Americans living in their comfortable suburbs are quick to scold people for not staying indoors during the COVID-19 pandemic. We work from home on our expensive laptops, buy our essential items on Amazon, order in pizza and wear designer masks—and then condemn people who want to venture back to "nonessential jobs" because they can't pay their rent.
I understand we need to be careful about spreading the virus. But I wish smug Americans could understand how this forced quarantine is affecting people in developing countries. A dose of reality might make us more sympathetic and a lot less self-righteous.
This past week, I raised almost $10,000 from donors to send to church leaders in eight countries where the lockdown has triggered unimaginable suffering. In some of these countries, people can't practice social distancing because 10 people live in one small room. Villagers make their daily wages selling food or other items in the streets—and now they are told they can't go outside. Meanwhile, hospitals and clinics in these countries don't have COVID-19 test kits, ventilators or even masks or other protective gear for health care workers.
I talked to friends in Uganda, Pakistan, India, Guatemala, Uganda, Nigeria, Kenya, Malawi, South Africa and Tanzania, and all gave me the same story: They are suffering.
—"Many people started getting hungry in the very early days of the lockdown," says Mondli Myeza, who pastors His Church in Durban, South Africa. "They were living hand-to-mouth prior to the crisis. Many households have lost all income," he says, adding that domestic violence has increased.
—Robert Kaahwa, a pastor in Masindi, Uganda, says the lockdown in his country has been unbelievably harsh even though there has only been one reported case of COVID-19 in his city. Cars are not allowed on roads. Kaahwa is trying to feed destitute families in his community, even though he struggles to feed his wife, two children and the 12 people who are currently living in his house because they got stranded when the lockdown began eight weeks ago.
—"The economy is collapsing," adds Ugandan evangelist Medad Birungi, who is based in Kampala. "People have lost their jobs, businesses are closed and it has left people very poor," he said, noting that women have been dying in childbirth because they can't get transportation to clinics. "The government has added two more weeks to the quarantine, so it is going to be terrible. Many families are going to starve," Birungi added.
—Kelechi Okengwu, a leader in the Assemblies of God in Nigeria, says forcing people who live in slums to shelter in place may actually be spreading the virus. But people are afraid to venture outside because security officers have at times been violent with those who disobey quarantine orders. The BBC reported that security forces killed 18 Nigerians in April. "There is so much fear that without divine help, Nigeria may be the next epicenter of the virus," Okengwu said.
—There have only been a small number of COVID-19 cases in the small African nation of Malawi, with just three deaths. But the president called for a 21-day lockdown, and this sent the nation over the edge. "Some people would rather die from the coronavirus than to die from hunger," says pastor Tony Mkamanga from Mzuzu. "Others have locked themselves in their homes for the fear of COVID-19." Because Malawi is so poor, there are only four hospitals in the entire country where people can be tested for the virus.
—The nation of Kenya was already dealing with a devastating locust plague before the virus crisis began. Now the nation is on lockdown, even though there have been only 24 deaths from COVID-19. Pastor Elijah Wafula, from the city of Moi's Bridge, near the Uganda border, says three people have already died from police beatings after the lockdown began. Says Wafula: "Many people are saying they can't sit and die in the house of hunger. They would rather die of coronavirus." Starvation is a real possibility because people can't sell anything in the markets, and poor farmers are prevented from going into their own fields to tend to crops, Wafula added.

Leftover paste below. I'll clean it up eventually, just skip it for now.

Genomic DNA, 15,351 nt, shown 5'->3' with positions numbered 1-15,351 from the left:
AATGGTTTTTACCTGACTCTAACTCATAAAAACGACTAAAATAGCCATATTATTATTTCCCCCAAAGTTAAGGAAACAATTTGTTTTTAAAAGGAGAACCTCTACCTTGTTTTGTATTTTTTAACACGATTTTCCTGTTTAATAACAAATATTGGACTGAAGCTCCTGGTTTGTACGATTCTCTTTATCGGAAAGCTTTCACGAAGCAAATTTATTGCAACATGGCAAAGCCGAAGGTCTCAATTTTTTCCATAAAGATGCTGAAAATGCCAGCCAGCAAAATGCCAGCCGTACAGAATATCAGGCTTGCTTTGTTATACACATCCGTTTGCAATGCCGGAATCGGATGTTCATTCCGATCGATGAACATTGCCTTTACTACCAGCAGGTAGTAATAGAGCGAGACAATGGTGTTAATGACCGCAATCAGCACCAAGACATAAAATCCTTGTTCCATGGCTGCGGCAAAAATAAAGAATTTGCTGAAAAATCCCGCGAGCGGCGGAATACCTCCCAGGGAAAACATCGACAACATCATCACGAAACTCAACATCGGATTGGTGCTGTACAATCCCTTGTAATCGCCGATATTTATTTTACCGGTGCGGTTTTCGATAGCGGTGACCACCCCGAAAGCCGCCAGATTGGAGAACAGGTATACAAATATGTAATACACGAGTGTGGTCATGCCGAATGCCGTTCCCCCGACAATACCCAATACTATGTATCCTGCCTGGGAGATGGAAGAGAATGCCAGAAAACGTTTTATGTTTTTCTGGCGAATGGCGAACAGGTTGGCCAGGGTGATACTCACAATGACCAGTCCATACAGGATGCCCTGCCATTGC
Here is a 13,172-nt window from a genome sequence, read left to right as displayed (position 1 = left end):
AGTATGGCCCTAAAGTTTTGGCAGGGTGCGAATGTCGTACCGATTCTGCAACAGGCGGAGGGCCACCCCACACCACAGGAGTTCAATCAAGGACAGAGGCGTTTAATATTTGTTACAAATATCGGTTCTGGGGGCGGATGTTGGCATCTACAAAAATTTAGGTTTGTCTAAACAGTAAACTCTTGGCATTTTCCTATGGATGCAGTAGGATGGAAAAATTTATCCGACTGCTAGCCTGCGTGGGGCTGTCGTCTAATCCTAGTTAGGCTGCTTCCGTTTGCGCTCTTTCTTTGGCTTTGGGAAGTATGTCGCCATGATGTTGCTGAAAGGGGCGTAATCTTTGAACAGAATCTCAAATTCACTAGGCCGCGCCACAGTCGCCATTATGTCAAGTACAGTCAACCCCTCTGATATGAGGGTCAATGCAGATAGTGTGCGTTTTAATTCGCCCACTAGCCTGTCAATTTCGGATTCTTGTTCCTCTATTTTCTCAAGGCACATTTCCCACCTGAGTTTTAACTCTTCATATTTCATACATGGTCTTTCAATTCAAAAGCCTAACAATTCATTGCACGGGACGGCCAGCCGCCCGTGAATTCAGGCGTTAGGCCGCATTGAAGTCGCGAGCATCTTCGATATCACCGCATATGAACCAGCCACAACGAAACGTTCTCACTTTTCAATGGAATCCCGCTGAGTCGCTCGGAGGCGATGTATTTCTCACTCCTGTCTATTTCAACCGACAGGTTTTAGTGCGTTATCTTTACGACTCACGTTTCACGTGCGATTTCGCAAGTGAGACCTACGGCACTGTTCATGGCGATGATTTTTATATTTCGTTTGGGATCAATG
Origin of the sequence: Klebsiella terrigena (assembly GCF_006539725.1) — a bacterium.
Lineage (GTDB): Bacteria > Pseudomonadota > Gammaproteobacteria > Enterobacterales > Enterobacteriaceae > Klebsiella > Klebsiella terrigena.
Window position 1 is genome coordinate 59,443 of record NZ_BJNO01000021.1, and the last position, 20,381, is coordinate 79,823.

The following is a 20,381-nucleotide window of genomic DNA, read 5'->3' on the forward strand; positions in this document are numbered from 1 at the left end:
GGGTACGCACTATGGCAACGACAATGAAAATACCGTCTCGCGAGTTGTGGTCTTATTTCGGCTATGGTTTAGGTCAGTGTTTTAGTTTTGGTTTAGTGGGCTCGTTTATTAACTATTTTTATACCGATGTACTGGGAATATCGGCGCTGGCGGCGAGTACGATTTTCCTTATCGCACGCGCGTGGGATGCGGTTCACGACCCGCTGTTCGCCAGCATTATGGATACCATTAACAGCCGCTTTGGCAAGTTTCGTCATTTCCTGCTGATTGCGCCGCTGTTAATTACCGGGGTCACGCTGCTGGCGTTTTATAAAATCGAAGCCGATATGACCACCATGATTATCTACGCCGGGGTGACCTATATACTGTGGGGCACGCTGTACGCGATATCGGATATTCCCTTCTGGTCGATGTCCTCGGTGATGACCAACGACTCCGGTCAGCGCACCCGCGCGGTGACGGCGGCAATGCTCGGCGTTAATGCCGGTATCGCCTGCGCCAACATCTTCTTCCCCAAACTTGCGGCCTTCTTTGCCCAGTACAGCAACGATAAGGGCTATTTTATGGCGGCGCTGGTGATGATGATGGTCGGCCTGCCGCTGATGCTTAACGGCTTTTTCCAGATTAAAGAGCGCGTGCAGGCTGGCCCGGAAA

—"We are going through a time of calamity," says Pastor Fredy de Mata from Estanzuela, Guatemala. He notes that more than 70% of Guatemalans depend on street vending or other limited businesses, but most of those jobs are shut down now by the lockdown. "People are living right now in fear and panic, and they are losing hope of a tomorrow," he says.
—Berrings Mlambya, a Pentecostal pastor in Iringa, Tanzania, describes COVID-19 as a terrifying storm. "It is as if everyone is strangled half to death," he said. In a nation where most people normally live on less than $1 a day, the lockdown is a death sentence. "It is now a miracle to see a quarter of a dollar. There is no way to express our anxieties—we just pray, 'Lord Jesus, save us!'" Mlambya says.
I hear Americans complaining that their stimulus check hasn't yet arrived, or that certain items are hard to find on Walmart shelves. Please remember that the rest of the world doesn't live in our comfortable bubble.
Pray for nations where a lockdown is creating a starvation crisis. And consider adopting a church overseas and helping to feed people who are falling through the cracks during this global catastrophe. COVID-19 has had a terrible impact on our country, but the impact on poor nations is unimaginable.
J. Lee Grady was editor of Charisma for 11 years before he launched into full-time ministry in 2010. Today he directs The Mordecai Project, a Christian charitable organization that is taking the healing of Jesus to women and girls who suffer abuse and cultural oppression. Author of several books including 10 Lies the Church Tells Women, he has just released his newest book, Set My Heart on Fire, from Charisma House. You can follow him on Twitter at @LeeGrady or go to his website, themordecaiproject.org.
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